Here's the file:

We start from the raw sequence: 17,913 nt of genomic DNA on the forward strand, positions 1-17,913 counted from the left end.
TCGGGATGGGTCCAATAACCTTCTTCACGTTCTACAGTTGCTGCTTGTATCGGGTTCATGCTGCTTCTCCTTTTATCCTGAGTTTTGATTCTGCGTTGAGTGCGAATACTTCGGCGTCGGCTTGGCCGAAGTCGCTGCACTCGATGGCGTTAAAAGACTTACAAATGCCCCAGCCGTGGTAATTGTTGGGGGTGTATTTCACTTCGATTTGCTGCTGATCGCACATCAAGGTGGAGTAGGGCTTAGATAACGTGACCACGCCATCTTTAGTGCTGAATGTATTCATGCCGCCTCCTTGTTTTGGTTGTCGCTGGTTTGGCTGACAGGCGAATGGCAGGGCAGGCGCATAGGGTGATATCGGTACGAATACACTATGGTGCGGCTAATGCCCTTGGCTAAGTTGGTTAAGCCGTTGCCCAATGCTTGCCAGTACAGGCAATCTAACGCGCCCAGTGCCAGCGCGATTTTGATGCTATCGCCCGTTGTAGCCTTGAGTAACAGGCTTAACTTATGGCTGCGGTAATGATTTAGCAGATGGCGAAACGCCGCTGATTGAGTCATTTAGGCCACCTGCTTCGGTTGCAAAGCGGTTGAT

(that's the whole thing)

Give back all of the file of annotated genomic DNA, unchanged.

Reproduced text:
We start from the raw sequence: 17,913 nt of genomic DNA on the forward strand, positions 1-17,913 counted from the left end.
TCGGGATGGGTCCAATAACCTTCTTCACGTTCTACAGTTGCTGCTTGTATCGGGTTCATGCTGCTTCTCCTTTTATCCTGAGTTTTGATTCTGCGTTGAGTGCGAATACTTCGGCGTCGGCTTGGCCGAAGTCGCTGCACTCGATGGCGTTAAAAGACTTACAAATGCCCCAGCCGTGGTAATTGTTGGGGGTGTATTTCACTTCGATTTGCTGCTGATCGCACATCAAGGTGGAGTAGGGCTTAGATAACGTGACCACGCCATCTTTAGTGCTGAATGTATTCATGCCGCCTCCTTGTTTTGGTTGTCGCTGGTTTGGCTGACAGGCGAATGGCAGGGCAGGCGCATAGGGTGATATCGGTACGAATACACTATGGTGCGGCTAATGCCCTTGGCTAAGTTGGTTAAGCCGTTGCCCAATGCTTGCCAGTACAGGCAATCTAACGCGCCCAGTGCCAGCGCGATTTTGATGCTATCGCCCGTTGTAGCCTTGAGTAACAGGCTTAACTTATGGCTGCGGTAATGATTTAGCAGATGGCGAAACGCCGCTGATTGAGTCATTTAGGCCACCTGCTTCGGTTGCAAAGCGGTTGAT